Saw Inglourious Basterds the other night with Firecracker. We both enjoyed it. There, done.
Actually it is quite entertaining for a 2 1/2 hour movie filled with long stretches of dialogue, and that in itself is an accomplishment these days. It’s not an action movie; it’s a Quentin Tarantino movie. Like his idols Akira Kurosawa, Alfred Hitchcock and Sergio Leone, he’s learned that we glean more suspense from the measured anticipation of violence than from the explosive act itself. The movie opens on the French countryside, as SS Colonel Hans Landa speaks with a farmer he suspects of hiding Jews. For fifteen minutes, we are rapt listening to the two men quietly converse over smoked pipes, and a glass of milk. No music. Much like the beginning to Once Upon a Time in the West, he forgoes the assistance of the soundtrack. You can hear the creaking of the floorboards, the soft wind outside. It’s a brilliant introduction and showcase for actor Christoph Waltz’s portrayal of the film’s psychopathic villain, the cold-eyed, relentless Jew Hunter, drained of all colorful excess. The final solution, was after all, enacted by bean counters. Landa is more of an Inspector Javert, all the more terrifying because he lacks the insane zeal of the Nazis, but has all the compassion of a laser-guided missile.
One girl does escape his clutches in this scene, Shoshanna. As she flees, he calls to her, “au revoir.” See you again. From this scene onward, I felt that the characters knew they were in a movie; it’s a Tarantino trait, and it isn’t meant as a slight or dismissal. One of my favorite films, Casablanca, has its characters practically winking at the camera in every scene. In the next chapter, we meet the Bastards, the infamous Nazi hunting squad of Jews recruited by Brad Pitt’s Aldo Raine, a Tennessee moonshiner’s son with a hanging scar, that the Germans have nicknamed The Apache. In a shot recalling George C. Scott’s opening speech in Patton, he tells his men they owe him a debt of 100 Nazi scalps. Sure, it’s fantastical, and recalls classics as The Dirty Dozen. But there were real groups like The Filthy Thirteen, and psy-ops meant to break enemy resolve. The story has only the flimsiest grip on reality, and lives in the mythology built upon the foundation of hundreds of movies and television shows about the Second World War. And it rewrites history, like many of those films do- but in the biggest way imaginable.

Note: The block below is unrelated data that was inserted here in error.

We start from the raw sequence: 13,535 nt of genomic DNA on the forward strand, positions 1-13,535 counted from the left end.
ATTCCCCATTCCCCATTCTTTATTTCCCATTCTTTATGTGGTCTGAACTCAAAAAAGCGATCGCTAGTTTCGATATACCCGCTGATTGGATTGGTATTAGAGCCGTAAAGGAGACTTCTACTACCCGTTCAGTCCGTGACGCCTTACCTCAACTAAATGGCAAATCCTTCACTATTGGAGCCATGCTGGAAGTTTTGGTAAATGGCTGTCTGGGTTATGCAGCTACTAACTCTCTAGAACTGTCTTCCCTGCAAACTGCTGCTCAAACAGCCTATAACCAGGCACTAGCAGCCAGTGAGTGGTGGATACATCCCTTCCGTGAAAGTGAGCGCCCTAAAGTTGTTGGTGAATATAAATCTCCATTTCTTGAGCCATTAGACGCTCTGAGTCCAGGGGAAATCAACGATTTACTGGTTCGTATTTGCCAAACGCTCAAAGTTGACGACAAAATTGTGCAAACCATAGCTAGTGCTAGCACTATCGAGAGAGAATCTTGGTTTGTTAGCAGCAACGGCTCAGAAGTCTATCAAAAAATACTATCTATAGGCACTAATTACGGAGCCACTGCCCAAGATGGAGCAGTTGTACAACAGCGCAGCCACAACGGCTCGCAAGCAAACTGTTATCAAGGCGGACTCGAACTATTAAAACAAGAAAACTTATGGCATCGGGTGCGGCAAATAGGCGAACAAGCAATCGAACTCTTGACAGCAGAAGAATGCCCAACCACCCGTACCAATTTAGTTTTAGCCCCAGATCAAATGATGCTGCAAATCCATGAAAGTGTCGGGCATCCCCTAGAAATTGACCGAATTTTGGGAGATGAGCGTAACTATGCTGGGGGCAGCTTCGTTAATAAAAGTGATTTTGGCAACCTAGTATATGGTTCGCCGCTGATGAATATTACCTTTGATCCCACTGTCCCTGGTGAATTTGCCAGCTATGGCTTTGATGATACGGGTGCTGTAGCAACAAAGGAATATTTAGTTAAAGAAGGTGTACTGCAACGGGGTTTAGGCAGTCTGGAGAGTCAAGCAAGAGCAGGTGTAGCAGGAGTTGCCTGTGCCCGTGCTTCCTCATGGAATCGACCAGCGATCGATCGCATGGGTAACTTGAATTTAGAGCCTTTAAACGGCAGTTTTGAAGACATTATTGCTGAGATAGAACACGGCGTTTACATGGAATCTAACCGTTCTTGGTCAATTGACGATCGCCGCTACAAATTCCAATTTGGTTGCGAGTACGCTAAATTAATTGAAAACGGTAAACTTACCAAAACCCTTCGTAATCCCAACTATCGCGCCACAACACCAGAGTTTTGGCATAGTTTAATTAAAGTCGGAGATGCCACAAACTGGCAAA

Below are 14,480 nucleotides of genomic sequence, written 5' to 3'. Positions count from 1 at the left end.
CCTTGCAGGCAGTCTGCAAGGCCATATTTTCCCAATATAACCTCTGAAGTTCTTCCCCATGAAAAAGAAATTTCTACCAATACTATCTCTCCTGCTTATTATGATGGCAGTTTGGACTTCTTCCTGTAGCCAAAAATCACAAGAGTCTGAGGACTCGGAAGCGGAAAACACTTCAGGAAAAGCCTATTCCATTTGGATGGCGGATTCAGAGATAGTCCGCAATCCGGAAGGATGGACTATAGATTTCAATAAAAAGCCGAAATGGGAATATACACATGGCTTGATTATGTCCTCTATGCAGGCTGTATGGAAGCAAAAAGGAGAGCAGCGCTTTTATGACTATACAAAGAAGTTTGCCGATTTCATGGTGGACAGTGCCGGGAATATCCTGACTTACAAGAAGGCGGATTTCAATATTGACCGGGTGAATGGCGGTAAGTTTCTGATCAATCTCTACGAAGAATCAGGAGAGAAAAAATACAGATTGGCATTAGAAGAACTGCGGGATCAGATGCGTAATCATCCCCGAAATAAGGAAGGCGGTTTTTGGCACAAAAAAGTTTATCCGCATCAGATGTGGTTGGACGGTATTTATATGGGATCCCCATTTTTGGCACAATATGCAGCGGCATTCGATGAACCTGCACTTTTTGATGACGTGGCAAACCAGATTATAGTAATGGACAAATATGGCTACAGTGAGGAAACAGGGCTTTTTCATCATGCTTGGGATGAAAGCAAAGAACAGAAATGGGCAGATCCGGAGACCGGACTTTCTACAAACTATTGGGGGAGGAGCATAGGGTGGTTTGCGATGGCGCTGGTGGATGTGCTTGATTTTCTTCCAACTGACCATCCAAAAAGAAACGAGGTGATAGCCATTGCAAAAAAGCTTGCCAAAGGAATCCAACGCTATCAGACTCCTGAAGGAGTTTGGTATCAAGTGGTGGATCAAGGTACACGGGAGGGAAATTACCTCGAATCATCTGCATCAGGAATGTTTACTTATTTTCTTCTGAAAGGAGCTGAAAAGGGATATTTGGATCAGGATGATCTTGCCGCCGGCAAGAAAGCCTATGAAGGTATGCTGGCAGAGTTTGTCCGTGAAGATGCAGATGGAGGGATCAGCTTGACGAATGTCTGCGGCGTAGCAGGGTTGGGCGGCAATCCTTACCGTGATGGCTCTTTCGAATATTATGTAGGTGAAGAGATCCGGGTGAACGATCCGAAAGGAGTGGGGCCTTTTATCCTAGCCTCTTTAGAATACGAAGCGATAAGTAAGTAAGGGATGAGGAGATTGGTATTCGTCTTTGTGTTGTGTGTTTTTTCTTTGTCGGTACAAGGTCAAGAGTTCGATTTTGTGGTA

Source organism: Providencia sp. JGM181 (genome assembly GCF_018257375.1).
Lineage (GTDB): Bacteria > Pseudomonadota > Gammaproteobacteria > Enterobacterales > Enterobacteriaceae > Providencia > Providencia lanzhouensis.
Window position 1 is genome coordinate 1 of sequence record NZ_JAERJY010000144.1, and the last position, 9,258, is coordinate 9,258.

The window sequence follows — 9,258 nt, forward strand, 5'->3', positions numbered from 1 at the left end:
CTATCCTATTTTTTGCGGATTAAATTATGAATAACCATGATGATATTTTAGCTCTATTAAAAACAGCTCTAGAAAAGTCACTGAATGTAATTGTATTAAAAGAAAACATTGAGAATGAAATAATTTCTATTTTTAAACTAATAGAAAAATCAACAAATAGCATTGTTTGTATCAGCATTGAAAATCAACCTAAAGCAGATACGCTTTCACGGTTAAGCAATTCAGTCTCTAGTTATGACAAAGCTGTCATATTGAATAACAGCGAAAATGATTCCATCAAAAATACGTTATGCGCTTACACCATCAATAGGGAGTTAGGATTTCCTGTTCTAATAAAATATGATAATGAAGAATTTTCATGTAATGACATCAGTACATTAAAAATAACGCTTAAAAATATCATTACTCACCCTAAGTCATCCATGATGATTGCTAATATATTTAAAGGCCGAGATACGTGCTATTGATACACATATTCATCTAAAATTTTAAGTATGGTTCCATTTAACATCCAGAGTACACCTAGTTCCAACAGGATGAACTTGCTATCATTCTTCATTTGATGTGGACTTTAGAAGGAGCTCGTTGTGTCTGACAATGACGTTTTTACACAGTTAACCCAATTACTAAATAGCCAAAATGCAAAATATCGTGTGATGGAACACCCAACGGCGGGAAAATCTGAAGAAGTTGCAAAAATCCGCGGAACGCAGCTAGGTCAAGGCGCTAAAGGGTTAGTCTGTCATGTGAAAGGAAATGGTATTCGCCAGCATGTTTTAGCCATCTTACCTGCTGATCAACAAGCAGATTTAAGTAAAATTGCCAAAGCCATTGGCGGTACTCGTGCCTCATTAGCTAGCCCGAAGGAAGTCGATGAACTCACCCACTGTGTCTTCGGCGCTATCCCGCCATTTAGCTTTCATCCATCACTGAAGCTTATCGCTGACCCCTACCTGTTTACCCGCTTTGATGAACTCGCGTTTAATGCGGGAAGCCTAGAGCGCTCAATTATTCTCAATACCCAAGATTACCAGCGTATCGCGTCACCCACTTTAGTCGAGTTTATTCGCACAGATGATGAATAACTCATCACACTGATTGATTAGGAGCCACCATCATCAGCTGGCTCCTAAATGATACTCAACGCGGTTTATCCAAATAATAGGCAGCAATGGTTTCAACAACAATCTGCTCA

Much has been said about whether Eli Roth’s cameo role as Donny Donnowitz, “the Bear Jew,” who likes to club Nazis to death with a Louisville Slugger, and how horrible his acting was. Personally, I thought he was fine as the ubiquitous “Brooklyn” character every WW2 movie has. And for a director, he acted quite well. No, he’s no Cronenberg or even Scorsese directing himself in Taxi Driver, but I’ll take him over another Tarantino cameo (though admittedly, his line ‘because he’s a stuntman’ was one of the funnier bits of Death Proof). The other standout Bastard is Hugo Stiglitz, a German deserter who killed a bunch of Nazi officers. Named after a Mexican grindhouse star and played by Til Schweiger- who was hilarious in SLC Punk!– he gets a lot of mileage out of playing the strong, silent type and gets as nearly as many laughs as Pitt’s ridiculous hillbilly accent. “I want mah Gnatzi scalps!”
And so does Shoshanna. Now running a cinema in occupied Paris, she’s met by Franz Zoller, a war hero starring in a propaganda film that Goebbels wants to premiere at the Ritz. She doesn’t know this when she meets him, just as he has no idea she’s anything but an alluring, smart cinephile. Played by Mélanie Laurent and Daniel Brühl (Goodbye Lenin!) this odd romance is captivating, as Tarantino gives us the romance of Paris with the backdrop of the terror of occupation. Shoshanna just wants to survive, but through Zoller’s romantic inclinations, she has her revenge plunked into her lap- the film will premiere at her theater, with the Nazi high command attending. She intends to burn down the house, not knowing that Allied saboteurs have the same idea. The saboteurs are led by a British infiltrator named Hickox played perfectly by Michael Fassbender of “Band of Brothers.” He’s stepped right out of a Pressburger & Powell picture, with the energy of a young Kevin Kline and the wit of a young David Niven. He and a few Bastards are meeting with the German actress Bridget von Hammersmark in a rathskeller to synchronize plans, when they unexpectedly find themselves in a Quentin Tarantino film.